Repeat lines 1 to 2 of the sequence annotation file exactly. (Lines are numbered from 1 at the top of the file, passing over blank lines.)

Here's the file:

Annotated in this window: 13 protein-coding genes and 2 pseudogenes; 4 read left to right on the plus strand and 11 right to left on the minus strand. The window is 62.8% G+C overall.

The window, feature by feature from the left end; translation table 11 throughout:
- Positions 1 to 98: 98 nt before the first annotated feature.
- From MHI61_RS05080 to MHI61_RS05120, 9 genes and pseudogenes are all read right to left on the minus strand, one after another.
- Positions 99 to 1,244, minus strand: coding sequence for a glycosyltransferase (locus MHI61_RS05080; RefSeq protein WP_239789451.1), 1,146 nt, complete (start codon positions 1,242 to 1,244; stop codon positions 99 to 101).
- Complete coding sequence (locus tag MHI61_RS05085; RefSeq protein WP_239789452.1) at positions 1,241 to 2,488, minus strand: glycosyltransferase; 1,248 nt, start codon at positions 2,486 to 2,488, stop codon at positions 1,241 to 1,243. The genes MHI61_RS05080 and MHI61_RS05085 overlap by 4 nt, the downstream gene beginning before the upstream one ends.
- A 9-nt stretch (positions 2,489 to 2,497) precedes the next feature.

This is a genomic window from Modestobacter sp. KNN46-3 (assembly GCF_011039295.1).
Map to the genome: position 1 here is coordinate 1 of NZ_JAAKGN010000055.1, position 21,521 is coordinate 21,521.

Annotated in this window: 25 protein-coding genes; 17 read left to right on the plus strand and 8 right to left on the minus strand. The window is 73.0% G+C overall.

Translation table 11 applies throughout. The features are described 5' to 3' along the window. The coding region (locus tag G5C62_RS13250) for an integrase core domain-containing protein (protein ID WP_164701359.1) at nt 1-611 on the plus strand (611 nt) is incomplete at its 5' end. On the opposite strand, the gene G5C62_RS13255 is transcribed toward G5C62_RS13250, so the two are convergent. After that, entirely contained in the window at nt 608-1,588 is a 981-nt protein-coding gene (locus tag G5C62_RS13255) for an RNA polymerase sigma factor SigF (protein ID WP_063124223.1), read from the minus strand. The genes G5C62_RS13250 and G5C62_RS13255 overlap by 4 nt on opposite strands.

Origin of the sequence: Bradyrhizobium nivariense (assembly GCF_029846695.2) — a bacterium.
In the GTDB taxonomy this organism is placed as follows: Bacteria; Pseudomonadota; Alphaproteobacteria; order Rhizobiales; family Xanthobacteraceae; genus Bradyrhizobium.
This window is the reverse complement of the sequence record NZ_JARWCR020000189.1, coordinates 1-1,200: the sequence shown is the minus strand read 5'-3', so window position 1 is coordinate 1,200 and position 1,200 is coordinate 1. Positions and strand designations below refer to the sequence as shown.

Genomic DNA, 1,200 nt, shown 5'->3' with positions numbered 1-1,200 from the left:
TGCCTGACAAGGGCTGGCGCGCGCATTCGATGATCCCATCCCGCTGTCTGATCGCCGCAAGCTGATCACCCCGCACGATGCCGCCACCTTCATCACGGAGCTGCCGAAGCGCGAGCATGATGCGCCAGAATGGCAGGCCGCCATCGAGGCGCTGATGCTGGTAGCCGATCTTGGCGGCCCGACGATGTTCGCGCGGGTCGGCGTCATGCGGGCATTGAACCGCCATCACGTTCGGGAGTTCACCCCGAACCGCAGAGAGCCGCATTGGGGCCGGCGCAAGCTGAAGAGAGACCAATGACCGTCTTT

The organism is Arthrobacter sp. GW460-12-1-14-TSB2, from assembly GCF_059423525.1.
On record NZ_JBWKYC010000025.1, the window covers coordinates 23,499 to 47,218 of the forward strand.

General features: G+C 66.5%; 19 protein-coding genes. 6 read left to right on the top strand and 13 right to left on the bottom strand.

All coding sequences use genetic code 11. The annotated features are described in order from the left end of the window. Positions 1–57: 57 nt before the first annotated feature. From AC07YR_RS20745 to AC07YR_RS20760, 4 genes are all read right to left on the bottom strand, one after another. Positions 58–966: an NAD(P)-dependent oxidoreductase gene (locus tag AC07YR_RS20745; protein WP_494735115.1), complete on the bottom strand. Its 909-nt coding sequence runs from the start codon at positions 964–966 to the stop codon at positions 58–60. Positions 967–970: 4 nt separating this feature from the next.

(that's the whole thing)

Annotated in this window: 13 protein-coding genes and 2 pseudogenes; 4 read left to right on the plus strand and 11 right to left on the minus strand. The window is 62.8% G+C overall.

The window, feature by feature from the left end; translation table 11 throughout: